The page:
The Victorian Court of Appeal returned a decision on 21 November 2023 determining that a ‘first in time’ Medical Panel determination is not binding on other respondents: Citywide Service Solutions Pty Ltd v Rosata; Kabbout v Crown Melbourne Ltd  VSCA 281 (21 November 2023).
Circumstances of the case
The claimant, Mr Rosata, alleged that he slipped and fell on a footpath in Kensington. He served the Prescribed Information and Certificate of Assessment on the City of Melbourne (CoM). CoM referred Mr Rosata to the Medical Panel and the Panel determined that Mr Rosata had sustained a significant injury (the First Medical Panel Determination). Mr Rosata brought proceedings against the CoM and, during this process, it was revealed that another party, Citywide Services (Citywide), may be a further potential respondent to the claim. Mr Rosata then served the Certificate of Assessment and the First Medical Panel Determination on Citywide. In response, Citywide referred Mr Rosata to the Panel. This time, the Panel determined that Mr Rosata’s injuries did not meet the significant injury threshold (the Second Medical Panel Determination).
Mr Rosata asked the County Court to consider whether the First Medical Panel Determination would apply to Citywide.
The County Court decision
In a judgment dated 28 April 2023, His Honour Judge Fraatz ultimately concluded that the First Medical Panel Determination applied to Citywide and the Second Medical Panel Determination was invalid. His Honour concluded that Part VBA of the Wrongs Act 1958 (Vic) (Wrongs Act) imposed a threshold, and once that threshold had been decided by the Panel, that outcome was binding on all current and future respondents.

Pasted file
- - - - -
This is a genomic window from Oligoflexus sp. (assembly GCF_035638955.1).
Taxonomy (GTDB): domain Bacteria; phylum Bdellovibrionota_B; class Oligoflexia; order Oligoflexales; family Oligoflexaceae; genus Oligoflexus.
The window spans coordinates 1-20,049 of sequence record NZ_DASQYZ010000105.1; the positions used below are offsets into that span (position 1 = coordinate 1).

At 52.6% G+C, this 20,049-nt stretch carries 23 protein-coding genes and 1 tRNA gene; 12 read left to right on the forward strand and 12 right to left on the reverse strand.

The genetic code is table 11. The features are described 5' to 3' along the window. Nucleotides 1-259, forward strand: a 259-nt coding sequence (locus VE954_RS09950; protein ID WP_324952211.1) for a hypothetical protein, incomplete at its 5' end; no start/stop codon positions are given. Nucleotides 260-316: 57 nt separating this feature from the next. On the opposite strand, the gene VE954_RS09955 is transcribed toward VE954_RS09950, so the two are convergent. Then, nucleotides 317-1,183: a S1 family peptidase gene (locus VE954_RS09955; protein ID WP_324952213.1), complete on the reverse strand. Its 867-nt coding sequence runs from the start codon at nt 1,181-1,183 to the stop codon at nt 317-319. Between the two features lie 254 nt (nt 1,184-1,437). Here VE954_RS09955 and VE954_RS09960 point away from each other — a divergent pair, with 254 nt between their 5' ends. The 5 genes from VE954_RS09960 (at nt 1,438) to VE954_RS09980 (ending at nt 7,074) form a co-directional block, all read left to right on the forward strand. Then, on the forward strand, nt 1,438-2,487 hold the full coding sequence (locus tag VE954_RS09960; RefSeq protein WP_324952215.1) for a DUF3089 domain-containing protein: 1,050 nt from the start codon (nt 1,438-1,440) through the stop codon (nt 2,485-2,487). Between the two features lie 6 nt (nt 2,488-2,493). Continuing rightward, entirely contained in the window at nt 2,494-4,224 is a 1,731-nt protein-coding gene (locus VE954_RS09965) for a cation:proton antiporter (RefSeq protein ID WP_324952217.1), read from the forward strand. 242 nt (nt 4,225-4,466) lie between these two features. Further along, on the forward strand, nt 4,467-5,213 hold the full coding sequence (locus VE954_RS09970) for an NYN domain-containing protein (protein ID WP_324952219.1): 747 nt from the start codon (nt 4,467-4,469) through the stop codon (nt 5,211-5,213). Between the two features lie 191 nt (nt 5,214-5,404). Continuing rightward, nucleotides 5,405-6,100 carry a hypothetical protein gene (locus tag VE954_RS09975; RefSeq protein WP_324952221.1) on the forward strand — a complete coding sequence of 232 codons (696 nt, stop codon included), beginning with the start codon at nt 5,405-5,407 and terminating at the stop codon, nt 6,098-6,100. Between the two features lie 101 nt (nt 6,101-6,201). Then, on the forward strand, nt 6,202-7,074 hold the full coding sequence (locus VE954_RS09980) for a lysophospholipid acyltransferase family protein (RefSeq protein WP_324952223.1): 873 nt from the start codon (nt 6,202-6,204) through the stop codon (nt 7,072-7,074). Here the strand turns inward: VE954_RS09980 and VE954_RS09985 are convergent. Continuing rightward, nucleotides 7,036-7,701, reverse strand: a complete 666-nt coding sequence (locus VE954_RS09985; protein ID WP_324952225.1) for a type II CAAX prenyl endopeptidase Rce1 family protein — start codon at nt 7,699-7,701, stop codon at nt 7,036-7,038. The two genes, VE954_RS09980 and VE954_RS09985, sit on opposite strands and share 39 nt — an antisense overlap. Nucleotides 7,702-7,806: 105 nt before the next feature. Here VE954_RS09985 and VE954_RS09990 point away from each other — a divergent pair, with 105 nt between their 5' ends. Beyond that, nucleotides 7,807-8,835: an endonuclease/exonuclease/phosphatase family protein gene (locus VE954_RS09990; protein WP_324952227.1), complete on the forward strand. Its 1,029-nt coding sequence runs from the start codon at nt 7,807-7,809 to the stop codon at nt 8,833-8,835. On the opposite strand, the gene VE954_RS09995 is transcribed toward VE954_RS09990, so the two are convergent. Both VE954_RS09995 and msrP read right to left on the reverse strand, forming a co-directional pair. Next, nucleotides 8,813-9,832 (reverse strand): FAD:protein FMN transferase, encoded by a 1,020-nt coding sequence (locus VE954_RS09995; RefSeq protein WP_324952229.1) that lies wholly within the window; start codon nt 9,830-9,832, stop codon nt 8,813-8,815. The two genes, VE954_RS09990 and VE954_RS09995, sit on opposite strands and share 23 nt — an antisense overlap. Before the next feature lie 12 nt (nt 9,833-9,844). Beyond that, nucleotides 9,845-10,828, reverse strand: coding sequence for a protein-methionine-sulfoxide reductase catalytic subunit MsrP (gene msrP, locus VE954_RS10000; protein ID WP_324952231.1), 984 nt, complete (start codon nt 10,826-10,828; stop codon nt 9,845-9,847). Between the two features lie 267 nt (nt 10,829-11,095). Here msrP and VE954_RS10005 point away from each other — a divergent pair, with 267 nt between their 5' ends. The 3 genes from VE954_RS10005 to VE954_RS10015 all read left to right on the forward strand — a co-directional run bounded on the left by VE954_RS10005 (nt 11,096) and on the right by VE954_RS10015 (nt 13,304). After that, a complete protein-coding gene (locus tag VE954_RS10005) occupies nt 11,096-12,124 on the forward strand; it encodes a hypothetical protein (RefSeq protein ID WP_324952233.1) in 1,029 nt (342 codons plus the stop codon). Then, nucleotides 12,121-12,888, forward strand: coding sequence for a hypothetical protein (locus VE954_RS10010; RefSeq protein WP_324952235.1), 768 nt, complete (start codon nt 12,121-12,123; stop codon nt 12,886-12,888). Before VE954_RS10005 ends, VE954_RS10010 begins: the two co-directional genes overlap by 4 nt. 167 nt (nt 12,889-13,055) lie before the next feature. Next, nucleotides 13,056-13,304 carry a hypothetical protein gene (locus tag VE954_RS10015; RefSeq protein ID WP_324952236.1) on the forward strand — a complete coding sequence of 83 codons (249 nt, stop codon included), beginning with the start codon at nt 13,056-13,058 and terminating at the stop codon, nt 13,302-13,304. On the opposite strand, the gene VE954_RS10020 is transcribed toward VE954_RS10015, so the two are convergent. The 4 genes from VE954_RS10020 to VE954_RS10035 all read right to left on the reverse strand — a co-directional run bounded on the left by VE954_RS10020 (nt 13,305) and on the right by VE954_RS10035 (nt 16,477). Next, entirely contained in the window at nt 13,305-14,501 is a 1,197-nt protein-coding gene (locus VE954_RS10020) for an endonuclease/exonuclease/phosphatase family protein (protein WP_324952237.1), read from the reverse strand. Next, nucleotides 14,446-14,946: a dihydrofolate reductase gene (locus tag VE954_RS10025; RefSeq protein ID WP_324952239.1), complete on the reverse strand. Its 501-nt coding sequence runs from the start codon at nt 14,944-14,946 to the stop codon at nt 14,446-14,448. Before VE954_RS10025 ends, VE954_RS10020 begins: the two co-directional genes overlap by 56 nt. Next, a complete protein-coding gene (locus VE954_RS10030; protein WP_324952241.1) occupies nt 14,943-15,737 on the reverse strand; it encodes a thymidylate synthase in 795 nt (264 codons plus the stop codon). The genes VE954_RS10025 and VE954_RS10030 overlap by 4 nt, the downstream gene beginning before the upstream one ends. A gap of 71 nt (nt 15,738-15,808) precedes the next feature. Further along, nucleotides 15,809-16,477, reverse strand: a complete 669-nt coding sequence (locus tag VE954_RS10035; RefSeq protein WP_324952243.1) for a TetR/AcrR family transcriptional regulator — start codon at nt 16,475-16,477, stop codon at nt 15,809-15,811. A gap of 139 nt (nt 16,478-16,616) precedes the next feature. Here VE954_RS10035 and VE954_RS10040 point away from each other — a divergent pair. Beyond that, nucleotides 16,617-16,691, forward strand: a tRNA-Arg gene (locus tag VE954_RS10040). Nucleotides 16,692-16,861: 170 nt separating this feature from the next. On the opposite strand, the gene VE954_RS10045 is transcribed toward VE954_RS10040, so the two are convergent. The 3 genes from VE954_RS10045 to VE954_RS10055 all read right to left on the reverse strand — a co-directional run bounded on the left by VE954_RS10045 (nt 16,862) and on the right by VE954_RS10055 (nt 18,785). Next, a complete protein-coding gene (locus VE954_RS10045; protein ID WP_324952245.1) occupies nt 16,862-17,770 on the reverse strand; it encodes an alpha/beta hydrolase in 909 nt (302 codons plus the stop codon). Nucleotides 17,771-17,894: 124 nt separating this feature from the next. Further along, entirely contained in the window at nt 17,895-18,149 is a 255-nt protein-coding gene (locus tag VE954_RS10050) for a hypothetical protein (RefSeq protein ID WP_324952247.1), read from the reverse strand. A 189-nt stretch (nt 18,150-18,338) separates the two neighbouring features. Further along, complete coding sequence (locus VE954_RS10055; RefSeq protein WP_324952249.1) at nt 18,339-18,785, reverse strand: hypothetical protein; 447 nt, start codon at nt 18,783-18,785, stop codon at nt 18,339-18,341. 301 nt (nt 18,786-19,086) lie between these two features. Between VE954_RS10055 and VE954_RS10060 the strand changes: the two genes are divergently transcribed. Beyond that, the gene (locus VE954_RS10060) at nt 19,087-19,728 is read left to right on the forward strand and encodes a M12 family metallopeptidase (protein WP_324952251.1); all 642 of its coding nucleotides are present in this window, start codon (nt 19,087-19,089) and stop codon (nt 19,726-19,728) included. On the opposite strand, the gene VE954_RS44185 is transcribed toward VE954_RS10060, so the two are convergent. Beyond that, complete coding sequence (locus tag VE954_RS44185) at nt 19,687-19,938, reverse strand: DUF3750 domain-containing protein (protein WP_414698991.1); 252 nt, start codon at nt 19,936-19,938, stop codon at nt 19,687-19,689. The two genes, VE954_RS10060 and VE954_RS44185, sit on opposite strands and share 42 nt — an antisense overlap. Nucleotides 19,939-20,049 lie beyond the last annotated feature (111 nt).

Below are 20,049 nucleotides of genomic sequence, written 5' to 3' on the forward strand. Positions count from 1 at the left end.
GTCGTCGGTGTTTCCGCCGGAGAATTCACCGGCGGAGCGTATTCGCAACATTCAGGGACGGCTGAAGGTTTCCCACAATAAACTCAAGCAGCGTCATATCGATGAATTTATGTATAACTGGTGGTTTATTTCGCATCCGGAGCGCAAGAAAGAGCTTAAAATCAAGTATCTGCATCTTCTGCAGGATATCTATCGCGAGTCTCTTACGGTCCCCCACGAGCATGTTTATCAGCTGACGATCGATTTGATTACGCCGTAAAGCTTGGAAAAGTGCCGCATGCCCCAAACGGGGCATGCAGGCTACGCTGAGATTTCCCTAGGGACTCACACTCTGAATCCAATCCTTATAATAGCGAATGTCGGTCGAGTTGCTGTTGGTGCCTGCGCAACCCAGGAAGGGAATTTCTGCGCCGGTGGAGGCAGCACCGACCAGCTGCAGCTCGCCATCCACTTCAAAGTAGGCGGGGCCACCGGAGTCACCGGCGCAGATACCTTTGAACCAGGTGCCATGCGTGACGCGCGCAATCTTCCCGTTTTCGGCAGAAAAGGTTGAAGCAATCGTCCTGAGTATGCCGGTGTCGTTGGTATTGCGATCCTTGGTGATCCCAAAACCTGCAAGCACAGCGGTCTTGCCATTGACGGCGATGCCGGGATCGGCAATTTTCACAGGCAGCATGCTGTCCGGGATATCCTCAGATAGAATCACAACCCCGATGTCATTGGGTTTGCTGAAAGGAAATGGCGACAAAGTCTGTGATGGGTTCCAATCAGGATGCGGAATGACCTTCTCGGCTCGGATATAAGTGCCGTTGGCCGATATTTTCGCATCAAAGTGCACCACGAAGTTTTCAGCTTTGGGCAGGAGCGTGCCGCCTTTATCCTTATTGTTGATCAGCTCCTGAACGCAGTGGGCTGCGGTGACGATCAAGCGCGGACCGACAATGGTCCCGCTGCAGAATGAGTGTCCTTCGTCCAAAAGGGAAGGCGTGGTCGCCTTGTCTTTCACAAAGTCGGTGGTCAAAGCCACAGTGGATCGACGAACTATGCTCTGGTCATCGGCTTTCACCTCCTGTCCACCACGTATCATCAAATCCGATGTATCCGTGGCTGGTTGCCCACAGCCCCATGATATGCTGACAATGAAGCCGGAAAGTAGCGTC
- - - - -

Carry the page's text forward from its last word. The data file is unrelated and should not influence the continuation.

Citywide appealed this decision to the Supreme Court of Appeal.
The Court of Appeal decision
The Rosata appeal was consolidated with a separate matter involving a claim made by Mr Kabbout (Kabbout) against Crown Melbourne Limited (Crown). In that proceeding, Crown made a referral to the Medical Panel which returned a determination on 15 December 2021 that Mr Kabbout’s injuries did not satisfy the threshold level. Kabbout then served a Certificate of Assessment and Prescribed Information on Ikon Services (Ikon). Ikon failed to respond to the material within the time specified in the Wrongs Act. Ikon argued that the referral by Crown, and the subsequent Panel determination that Kabbout did not meet the threshold level, was binding on Kabbout. If Ikon was incorrect, it would be deemed to have accepted that he sustained a significant injury and he would be entitled to claim non-economic loss damages from Ikon.